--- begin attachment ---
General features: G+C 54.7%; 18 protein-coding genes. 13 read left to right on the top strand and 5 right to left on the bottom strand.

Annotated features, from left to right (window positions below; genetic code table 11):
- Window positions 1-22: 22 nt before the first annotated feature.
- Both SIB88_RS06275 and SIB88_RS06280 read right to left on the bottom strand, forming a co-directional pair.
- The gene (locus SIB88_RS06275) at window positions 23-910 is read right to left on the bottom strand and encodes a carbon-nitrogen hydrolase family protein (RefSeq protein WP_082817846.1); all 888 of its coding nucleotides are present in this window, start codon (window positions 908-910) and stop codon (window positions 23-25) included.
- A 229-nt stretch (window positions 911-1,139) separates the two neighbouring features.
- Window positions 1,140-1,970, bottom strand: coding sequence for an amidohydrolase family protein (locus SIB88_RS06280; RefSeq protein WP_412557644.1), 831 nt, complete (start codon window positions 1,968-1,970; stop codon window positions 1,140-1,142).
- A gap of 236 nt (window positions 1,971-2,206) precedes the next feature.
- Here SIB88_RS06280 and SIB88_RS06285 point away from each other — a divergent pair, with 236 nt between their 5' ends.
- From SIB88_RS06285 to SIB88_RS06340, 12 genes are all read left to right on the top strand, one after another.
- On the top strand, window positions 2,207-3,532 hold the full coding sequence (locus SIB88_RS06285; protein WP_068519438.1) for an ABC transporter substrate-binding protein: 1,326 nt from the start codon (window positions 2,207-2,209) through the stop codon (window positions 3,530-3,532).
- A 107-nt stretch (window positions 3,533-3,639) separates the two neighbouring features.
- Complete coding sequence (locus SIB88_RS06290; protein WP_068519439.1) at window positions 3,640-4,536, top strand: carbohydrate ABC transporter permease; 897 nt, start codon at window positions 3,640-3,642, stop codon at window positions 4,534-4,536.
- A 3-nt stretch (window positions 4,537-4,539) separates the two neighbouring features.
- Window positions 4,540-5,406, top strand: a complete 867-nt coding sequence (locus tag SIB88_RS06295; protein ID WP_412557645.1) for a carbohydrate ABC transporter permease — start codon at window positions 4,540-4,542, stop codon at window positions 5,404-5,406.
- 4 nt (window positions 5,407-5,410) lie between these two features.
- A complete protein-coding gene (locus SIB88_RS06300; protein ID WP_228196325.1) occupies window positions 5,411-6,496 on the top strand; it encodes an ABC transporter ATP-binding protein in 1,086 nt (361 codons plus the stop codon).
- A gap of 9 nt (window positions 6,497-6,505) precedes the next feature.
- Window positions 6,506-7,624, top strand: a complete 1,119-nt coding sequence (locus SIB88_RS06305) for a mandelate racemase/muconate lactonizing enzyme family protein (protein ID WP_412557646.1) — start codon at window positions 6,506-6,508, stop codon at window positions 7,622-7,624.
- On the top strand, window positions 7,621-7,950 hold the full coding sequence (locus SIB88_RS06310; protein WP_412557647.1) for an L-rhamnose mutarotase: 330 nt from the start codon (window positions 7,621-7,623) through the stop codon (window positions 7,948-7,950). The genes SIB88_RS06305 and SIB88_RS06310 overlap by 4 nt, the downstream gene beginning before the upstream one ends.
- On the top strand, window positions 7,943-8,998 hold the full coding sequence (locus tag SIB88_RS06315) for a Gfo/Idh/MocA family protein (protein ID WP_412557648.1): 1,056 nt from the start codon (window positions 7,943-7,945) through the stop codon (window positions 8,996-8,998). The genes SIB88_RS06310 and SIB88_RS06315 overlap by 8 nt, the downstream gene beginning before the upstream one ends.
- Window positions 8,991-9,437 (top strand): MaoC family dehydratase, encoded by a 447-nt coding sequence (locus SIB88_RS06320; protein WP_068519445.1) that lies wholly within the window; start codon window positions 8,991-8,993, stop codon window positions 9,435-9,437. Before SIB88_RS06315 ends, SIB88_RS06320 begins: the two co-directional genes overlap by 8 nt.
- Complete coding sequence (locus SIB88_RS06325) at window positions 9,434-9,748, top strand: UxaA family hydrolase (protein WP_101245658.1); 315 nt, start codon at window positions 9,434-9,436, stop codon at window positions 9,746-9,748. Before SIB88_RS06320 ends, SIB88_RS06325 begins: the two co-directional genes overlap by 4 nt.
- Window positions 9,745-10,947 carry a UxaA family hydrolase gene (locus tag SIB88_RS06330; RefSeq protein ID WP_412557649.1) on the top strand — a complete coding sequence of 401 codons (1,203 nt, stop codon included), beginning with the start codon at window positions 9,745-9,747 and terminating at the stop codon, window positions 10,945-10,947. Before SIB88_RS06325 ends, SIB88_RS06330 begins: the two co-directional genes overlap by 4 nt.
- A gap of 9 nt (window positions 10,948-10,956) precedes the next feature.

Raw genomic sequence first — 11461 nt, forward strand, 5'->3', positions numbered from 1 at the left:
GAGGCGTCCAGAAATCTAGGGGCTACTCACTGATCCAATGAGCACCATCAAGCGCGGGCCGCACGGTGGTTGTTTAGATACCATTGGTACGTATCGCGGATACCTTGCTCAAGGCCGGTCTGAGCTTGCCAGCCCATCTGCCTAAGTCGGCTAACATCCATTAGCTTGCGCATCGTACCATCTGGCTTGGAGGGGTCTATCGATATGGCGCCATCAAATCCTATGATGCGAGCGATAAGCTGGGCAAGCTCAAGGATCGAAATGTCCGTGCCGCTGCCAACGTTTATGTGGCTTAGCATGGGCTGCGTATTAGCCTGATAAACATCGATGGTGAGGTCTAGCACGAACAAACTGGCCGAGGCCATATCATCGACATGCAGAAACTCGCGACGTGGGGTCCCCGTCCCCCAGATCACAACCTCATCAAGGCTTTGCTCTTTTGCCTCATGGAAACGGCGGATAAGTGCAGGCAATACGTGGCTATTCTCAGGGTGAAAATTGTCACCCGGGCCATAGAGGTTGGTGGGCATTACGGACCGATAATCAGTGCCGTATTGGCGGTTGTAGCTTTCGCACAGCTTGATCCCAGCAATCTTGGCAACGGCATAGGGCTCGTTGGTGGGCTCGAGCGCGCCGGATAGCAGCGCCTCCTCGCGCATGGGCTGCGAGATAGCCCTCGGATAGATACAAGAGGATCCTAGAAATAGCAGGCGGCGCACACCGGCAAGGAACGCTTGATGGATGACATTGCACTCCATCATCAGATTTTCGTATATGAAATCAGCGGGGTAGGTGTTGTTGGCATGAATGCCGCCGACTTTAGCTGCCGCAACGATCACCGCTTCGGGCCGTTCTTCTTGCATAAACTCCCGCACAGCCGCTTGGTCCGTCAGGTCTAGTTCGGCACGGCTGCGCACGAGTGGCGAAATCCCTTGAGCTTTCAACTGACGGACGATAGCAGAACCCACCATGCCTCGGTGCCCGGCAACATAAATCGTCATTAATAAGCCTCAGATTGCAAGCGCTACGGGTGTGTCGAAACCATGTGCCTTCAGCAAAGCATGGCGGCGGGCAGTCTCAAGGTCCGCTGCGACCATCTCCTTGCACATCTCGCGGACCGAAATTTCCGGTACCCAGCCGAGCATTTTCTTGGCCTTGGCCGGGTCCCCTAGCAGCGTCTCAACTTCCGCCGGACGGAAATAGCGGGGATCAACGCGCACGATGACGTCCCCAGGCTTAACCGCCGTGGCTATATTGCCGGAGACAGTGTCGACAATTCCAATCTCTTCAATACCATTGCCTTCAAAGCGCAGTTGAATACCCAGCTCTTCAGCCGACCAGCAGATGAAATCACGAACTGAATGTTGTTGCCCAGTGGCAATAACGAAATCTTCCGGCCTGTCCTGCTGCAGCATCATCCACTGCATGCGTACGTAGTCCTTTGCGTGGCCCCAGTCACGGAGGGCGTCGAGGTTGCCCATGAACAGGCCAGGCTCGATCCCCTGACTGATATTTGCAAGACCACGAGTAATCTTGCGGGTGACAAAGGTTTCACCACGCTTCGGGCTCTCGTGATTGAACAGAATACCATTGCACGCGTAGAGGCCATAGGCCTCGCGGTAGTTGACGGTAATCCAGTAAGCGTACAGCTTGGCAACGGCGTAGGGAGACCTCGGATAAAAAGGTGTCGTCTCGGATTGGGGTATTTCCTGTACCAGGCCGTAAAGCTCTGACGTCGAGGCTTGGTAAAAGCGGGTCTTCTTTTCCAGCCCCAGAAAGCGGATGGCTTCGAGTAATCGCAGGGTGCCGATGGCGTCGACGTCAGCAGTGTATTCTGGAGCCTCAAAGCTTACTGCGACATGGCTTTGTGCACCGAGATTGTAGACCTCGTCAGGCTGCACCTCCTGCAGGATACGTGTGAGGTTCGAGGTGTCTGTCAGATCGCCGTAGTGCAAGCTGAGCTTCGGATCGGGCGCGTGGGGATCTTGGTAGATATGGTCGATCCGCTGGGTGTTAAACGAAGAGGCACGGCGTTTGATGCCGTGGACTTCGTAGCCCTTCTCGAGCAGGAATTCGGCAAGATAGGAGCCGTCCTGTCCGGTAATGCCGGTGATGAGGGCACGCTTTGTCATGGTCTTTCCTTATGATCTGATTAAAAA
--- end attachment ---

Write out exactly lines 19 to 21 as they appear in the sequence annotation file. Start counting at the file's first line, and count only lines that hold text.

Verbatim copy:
- Window positions 6,506-7,624, top strand: a complete 1,119-nt coding sequence (locus SIB88_RS06305) for a mandelate racemase/muconate lactonizing enzyme family protein (protein ID WP_412557646.1) — start codon at window positions 6,506-6,508, stop codon at window positions 7,622-7,624.
- On the top strand, window positions 7,621-7,950 hold the full coding sequence (locus SIB88_RS06310; protein WP_412557647.1) for an L-rhamnose mutarotase: 330 nt from the start codon (window positions 7,621-7,623) through the stop codon (window positions 7,948-7,950). The genes SIB88_RS06305 and SIB88_RS06310 overlap by 4 nt, the downstream gene beginning before the upstream one ends.
- On the top strand, window positions 7,943-8,998 hold the full coding sequence (locus tag SIB88_RS06315) for a Gfo/Idh/MocA family protein (protein ID WP_412557648.1): 1,056 nt from the start codon (window positions 7,943-7,945) through the stop codon (window positions 8,996-8,998). The genes SIB88_RS06310 and SIB88_RS06315 overlap by 8 nt, the downstream gene beginning before the upstream one ends.